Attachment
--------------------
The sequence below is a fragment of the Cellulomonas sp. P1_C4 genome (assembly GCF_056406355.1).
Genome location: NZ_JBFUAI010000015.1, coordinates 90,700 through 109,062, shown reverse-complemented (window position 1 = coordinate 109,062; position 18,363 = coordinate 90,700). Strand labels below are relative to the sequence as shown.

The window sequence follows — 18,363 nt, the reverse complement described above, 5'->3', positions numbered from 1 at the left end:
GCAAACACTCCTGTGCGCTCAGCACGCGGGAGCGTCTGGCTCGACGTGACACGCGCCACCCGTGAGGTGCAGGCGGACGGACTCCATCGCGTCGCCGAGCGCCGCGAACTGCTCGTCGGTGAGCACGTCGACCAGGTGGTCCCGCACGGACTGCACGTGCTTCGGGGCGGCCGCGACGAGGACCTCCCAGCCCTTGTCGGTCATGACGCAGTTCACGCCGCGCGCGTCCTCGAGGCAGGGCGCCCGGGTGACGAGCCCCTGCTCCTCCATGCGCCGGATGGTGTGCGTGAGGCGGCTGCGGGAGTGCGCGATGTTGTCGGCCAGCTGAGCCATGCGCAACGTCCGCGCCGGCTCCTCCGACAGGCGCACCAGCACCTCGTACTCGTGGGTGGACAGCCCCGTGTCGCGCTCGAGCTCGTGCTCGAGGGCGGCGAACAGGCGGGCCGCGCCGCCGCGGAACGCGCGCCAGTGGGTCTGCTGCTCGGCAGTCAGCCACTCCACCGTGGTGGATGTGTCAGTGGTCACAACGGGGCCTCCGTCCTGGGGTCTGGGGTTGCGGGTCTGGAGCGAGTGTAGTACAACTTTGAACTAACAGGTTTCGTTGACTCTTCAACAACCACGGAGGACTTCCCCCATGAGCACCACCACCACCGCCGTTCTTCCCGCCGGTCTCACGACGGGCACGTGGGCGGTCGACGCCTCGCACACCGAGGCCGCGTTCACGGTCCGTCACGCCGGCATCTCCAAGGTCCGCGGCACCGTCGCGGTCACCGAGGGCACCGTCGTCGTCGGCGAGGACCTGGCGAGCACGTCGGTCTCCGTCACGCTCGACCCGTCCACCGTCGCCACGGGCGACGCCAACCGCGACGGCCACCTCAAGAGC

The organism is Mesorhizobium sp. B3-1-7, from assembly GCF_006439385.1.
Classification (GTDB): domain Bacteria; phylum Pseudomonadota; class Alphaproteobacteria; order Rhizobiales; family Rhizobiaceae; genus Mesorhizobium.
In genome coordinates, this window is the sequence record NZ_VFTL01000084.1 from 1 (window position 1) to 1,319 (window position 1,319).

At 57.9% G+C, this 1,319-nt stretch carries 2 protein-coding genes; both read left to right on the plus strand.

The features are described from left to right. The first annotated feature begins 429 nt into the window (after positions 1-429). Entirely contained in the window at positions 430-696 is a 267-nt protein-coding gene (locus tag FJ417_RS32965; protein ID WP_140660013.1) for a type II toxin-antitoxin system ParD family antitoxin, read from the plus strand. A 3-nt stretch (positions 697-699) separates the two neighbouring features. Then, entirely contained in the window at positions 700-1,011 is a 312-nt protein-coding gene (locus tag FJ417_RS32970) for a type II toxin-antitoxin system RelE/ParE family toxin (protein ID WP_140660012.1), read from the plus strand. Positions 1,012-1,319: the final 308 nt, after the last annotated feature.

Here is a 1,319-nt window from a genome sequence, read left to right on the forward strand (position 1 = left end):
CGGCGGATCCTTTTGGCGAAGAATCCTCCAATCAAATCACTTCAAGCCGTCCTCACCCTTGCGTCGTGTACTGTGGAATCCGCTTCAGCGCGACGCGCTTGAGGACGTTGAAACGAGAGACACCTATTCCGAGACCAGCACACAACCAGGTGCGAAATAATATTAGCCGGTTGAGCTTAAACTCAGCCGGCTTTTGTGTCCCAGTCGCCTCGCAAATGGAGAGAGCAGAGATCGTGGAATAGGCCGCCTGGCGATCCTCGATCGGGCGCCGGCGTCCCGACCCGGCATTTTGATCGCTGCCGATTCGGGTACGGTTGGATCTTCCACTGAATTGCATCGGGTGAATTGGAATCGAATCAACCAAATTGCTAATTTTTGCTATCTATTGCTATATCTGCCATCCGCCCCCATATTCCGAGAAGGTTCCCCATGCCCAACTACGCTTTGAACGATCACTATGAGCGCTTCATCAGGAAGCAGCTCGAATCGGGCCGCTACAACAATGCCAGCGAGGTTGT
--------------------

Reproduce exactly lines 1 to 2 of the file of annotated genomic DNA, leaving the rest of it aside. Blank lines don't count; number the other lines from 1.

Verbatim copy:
The sequence below is a fragment of the Cellulomonas sp. P1_C4 genome (assembly GCF_056406355.1).
Genome location: NZ_JBFUAI010000015.1, coordinates 90,700 through 109,062, shown reverse-complemented (window position 1 = coordinate 109,062; position 18,363 = coordinate 90,700). Strand labels below are relative to the sequence as shown.